Leukemia and other forms of essentially chronic blood disease are of more than ordinary interest because of their as yet unknown etiology. It would seem that not until their genesis is fully made clear can there be any reasonable chance for securing efficient therapeutic measures. Any observations that throw some new light upon such obscure diseases as leukemia are consequently of great value from a practical as well as from a theoretical point of view. Leukemia occasionally appears in the form of an acute disease. This manifestation might, if thoroughly studied, furnish some reliable indications as to the direction in which the solution of the etiologic problem referred to should be sought.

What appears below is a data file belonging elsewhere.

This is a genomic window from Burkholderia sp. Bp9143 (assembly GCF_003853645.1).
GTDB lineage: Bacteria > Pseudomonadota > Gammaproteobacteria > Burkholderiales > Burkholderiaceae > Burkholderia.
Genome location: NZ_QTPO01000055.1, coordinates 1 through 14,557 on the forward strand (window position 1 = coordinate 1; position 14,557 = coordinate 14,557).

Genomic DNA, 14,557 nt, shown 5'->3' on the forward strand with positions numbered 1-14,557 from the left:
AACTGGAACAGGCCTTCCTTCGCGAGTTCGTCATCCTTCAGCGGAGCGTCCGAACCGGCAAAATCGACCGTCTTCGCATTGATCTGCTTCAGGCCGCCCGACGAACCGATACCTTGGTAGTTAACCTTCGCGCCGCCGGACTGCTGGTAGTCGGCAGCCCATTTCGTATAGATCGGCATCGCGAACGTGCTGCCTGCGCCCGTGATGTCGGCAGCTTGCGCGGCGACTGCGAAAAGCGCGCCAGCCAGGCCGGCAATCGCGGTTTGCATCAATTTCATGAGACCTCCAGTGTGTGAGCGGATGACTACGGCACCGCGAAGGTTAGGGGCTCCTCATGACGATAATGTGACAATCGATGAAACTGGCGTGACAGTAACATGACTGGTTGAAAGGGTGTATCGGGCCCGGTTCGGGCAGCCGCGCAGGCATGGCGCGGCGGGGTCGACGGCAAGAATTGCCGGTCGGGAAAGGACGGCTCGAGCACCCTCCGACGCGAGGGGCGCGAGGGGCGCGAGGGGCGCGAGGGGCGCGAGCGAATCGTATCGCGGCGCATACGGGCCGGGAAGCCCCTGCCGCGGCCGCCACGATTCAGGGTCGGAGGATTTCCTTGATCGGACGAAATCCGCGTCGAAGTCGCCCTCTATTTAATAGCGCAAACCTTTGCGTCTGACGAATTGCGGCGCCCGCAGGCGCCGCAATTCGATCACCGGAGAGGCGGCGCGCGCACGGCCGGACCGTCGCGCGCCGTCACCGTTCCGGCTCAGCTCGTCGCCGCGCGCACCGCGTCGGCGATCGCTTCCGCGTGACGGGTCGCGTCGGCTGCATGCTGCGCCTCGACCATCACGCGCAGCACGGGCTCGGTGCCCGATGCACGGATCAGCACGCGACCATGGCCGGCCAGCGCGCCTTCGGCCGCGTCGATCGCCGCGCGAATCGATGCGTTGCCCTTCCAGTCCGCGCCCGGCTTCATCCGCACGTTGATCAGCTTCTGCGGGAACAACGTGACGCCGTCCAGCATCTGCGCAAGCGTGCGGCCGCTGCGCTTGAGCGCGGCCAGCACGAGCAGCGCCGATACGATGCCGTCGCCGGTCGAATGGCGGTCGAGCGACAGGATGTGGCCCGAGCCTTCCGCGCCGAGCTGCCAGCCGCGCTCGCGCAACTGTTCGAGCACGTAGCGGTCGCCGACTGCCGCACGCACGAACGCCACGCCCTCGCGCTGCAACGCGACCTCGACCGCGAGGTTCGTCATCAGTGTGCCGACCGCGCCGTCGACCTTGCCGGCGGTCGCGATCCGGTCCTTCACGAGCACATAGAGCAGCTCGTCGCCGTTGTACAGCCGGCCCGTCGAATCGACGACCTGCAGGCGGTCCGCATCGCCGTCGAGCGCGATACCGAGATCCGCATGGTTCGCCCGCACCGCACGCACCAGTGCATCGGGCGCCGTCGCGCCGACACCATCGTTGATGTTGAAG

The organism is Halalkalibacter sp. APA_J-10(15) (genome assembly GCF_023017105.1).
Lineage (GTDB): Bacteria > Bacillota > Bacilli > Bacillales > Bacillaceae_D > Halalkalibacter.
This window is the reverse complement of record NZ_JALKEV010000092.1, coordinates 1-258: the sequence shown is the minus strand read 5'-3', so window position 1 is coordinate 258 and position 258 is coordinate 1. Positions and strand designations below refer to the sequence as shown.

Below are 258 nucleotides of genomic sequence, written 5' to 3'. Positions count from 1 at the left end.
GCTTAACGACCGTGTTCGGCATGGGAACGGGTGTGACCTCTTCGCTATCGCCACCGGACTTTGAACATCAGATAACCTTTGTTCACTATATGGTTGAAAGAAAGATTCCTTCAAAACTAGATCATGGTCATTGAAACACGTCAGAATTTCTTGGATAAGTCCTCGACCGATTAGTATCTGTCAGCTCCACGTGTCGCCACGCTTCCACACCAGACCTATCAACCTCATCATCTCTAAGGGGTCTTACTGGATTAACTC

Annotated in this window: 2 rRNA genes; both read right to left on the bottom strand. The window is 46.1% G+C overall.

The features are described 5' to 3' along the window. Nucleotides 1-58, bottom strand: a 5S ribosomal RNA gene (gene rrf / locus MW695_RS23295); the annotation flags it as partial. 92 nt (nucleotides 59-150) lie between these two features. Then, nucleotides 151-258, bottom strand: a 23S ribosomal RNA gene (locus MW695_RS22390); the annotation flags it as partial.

A. Fraenkel1 has recently published a series of articles upon the acute form of leukemia. He deals with the observations relative to six male and four female patients. The duration of the disease varied from twenty days